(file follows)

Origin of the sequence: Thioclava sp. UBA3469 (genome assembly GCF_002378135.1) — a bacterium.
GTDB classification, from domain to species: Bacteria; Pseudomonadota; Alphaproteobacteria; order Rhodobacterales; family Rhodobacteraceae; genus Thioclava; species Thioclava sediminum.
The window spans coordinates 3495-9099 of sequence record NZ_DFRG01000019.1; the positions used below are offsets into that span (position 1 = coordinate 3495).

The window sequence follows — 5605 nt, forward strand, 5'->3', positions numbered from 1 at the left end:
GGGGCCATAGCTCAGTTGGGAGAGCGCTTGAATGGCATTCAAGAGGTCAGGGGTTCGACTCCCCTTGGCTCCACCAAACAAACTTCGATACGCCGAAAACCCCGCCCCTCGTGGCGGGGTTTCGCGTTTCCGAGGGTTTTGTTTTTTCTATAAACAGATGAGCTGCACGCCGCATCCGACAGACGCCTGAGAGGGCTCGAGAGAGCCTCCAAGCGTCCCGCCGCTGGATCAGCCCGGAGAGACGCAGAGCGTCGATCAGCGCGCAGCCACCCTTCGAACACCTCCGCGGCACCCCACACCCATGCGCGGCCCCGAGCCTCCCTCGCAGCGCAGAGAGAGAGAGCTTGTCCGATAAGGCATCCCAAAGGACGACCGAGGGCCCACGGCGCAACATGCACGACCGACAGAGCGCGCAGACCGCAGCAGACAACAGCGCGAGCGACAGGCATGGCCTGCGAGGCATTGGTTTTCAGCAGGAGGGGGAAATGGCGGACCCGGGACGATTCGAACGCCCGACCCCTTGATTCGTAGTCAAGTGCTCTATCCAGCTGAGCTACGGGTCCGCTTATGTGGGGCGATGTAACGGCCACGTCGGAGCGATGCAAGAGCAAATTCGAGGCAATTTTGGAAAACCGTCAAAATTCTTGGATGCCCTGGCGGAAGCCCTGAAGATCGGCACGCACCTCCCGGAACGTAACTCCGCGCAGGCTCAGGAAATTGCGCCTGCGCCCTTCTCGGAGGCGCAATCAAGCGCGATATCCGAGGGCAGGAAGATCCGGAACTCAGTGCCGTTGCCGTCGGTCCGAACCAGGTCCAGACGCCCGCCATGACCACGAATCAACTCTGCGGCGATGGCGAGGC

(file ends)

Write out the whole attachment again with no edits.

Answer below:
Origin of the sequence: Thioclava sp. UBA3469 (genome assembly GCF_002378135.1) — a bacterium.
GTDB classification, from domain to species: Bacteria; Pseudomonadota; Alphaproteobacteria; order Rhodobacterales; family Rhodobacteraceae; genus Thioclava; species Thioclava sediminum.
The window spans coordinates 3495-9099 of sequence record NZ_DFRG01000019.1; the positions used below are offsets into that span (position 1 = coordinate 3495).

The window sequence follows — 5605 nt, forward strand, 5'->3', positions numbered from 1 at the left end:
GGGGCCATAGCTCAGTTGGGAGAGCGCTTGAATGGCATTCAAGAGGTCAGGGGTTCGACTCCCCTTGGCTCCACCAAACAAACTTCGATACGCCGAAAACCCCGCCCCTCGTGGCGGGGTTTCGCGTTTCCGAGGGTTTTGTTTTTTCTATAAACAGATGAGCTGCACGCCGCATCCGACAGACGCCTGAGAGGGCTCGAGAGAGCCTCCAAGCGTCCCGCCGCTGGATCAGCCCGGAGAGACGCAGAGCGTCGATCAGCGCGCAGCCACCCTTCGAACACCTCCGCGGCACCCCACACCCATGCGCGGCCCCGAGCCTCCCTCGCAGCGCAGAGAGAGAGAGCTTGTCCGATAAGGCATCCCAAAGGACGACCGAGGGCCCACGGCGCAACATGCACGACCGACAGAGCGCGCAGACCGCAGCAGACAACAGCGCGAGCGACAGGCATGGCCTGCGAGGCATTGGTTTTCAGCAGGAGGGGGAAATGGCGGACCCGGGACGATTCGAACGCCCGACCCCTTGATTCGTAGTCAAGTGCTCTATCCAGCTGAGCTACGGGTCCGCTTATGTGGGGCGATGTAACGGCCACGTCGGAGCGATGCAAGAGCAAATTCGAGGCAATTTTGGAAAACCGTCAAAATTCTTGGATGCCCTGGCGGAAGCCCTGAAGATCGGCACGCACCTCCCGGAACGTAACTCCGCGCAGGCTCAGGAAATTGCGCCTGCGCCCTTCTCGGAGGCGCAATCAAGCGCGATATCCGAGGGCAGGAAGATCCGGAACTCAGTGCCGTTGCCGTCGGTCCGAACCAGGTCCAGACGCCCGCCATGACCACGAATCAACTCTGCGGCGATGGCGAGGC